Fittingly, there were comments about his humility, as well as his impressive contributions to the world of mentoring – and coaching. It’s true that Garvey quietly goes about his business. But the professor of business education at York St John Business School is certainly not afraid to speak out and to rattle cages, nor is he one to follow the crowd.
This much was apparent early on in his working life. He started out as the only male early years teacher in London at that time, at a school in East Acton, then a highly deprived area.
“I saw my job as socialising these kids, who were very feral, running wild.” Even back then, he encouraged enquiry.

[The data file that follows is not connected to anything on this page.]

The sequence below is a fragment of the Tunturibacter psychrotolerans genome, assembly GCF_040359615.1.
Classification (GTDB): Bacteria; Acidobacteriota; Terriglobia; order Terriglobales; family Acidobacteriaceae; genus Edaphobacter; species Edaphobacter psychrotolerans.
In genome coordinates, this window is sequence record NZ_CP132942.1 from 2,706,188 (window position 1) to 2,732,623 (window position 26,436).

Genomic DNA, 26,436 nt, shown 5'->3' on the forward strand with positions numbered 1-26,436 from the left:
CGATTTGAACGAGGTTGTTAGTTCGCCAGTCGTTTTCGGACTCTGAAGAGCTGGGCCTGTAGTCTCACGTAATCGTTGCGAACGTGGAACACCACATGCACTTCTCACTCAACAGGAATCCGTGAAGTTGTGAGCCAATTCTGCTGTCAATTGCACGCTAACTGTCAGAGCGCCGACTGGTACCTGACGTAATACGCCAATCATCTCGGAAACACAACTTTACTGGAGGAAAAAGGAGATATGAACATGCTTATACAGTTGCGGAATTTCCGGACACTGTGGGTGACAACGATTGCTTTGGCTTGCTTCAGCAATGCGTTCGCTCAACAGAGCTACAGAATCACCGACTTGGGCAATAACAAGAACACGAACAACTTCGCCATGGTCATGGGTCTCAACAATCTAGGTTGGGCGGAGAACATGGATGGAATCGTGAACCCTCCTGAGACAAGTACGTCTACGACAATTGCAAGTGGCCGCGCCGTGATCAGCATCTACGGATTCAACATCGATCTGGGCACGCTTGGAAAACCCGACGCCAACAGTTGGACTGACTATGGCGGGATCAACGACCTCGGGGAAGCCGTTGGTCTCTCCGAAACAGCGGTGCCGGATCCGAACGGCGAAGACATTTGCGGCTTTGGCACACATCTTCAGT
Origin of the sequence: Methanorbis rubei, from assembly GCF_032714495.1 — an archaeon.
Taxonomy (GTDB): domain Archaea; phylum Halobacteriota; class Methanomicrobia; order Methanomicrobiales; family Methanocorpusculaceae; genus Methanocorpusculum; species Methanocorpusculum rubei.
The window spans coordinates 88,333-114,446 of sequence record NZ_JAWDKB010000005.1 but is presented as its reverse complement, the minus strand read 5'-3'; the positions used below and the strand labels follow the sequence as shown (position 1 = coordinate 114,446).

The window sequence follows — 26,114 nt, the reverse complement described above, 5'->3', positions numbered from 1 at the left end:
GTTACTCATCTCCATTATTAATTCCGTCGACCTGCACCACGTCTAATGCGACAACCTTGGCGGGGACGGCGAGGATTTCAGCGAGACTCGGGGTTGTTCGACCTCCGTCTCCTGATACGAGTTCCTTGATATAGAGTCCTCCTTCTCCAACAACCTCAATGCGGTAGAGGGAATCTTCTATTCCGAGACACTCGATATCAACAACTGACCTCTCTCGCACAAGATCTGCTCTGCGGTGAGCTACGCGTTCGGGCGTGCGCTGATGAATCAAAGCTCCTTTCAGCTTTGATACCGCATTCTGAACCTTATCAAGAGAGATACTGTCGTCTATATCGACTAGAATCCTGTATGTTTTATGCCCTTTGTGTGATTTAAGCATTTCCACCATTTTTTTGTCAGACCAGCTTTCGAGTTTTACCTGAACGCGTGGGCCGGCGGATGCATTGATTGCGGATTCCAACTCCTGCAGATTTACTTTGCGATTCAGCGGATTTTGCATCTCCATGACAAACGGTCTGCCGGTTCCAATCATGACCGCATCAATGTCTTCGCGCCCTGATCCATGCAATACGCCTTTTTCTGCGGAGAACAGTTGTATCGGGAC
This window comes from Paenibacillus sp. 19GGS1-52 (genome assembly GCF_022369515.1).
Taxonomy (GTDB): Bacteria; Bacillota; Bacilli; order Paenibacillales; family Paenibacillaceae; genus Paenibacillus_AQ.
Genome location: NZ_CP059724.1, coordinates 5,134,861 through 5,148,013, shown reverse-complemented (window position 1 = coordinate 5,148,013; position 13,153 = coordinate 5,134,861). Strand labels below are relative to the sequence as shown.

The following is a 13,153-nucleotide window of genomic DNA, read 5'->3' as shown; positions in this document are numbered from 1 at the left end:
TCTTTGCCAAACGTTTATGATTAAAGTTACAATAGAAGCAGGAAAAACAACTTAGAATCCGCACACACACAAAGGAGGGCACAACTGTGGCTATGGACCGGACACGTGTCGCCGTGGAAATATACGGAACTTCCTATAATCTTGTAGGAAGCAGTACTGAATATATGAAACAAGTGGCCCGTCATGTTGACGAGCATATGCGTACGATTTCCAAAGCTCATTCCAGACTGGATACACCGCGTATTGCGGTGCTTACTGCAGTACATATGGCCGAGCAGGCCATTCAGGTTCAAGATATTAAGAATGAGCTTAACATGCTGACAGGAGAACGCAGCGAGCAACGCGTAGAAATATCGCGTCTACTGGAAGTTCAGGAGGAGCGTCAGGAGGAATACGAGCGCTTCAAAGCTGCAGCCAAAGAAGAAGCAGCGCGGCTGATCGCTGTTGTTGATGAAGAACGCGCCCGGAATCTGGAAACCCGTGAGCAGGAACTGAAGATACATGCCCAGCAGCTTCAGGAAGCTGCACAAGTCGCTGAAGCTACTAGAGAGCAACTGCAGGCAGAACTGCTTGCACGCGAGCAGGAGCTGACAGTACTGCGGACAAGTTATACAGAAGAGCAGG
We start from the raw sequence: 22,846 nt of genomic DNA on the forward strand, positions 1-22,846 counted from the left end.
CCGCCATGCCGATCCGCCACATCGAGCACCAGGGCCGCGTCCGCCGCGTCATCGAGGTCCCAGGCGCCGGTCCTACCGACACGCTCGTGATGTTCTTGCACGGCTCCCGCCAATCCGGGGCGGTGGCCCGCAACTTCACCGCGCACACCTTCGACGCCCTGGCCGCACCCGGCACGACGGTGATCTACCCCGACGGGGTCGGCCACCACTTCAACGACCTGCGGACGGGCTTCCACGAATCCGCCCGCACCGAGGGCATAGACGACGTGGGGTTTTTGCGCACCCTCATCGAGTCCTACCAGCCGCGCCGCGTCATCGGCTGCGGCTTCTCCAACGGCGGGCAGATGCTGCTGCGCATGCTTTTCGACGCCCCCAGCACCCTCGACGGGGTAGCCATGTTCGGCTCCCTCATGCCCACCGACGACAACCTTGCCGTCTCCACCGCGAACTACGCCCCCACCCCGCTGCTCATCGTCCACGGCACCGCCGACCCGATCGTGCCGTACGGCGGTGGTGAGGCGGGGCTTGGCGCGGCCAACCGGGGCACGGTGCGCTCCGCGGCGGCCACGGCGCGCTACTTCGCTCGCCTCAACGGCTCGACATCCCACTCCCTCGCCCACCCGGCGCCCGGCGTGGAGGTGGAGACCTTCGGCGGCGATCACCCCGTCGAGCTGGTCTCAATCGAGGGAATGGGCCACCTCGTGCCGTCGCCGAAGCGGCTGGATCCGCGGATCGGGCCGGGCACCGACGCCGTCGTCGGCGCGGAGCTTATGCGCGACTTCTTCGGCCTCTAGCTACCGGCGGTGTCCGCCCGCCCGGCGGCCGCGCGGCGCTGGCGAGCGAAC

“When kids came running in saying, ‘Look what I’ve found, what is it?’ the teacher would say, ‘It’s a conker, put it down over there.’ Whereas I’d say, ‘Where did you find it; what colour is it; what do you think we should do with it?’ to start them investigating and enquiring.”
“What’s the point of saying, ‘It’s a conker, dear’, because that’s the end of the story. So we explored principles of science, like being able to ask questions and observe well. Naming is at the end of the line.”
An interim management role has thrown up some problems for a talented and committed employee, who until now has been overlooked for promotion. She feels negative and undervalued despite her considerable skills. What is her next move? Ava is hugely valued in her organisation for her very specific expertise. However, she has seen a pattern of being passed over for promotion, and is feeling despondent. Though committed to the organisation, she is wondering what a future career path might look like. Conversations between her and her boss are not helping. Age is also a factor as Ava is approaching her […]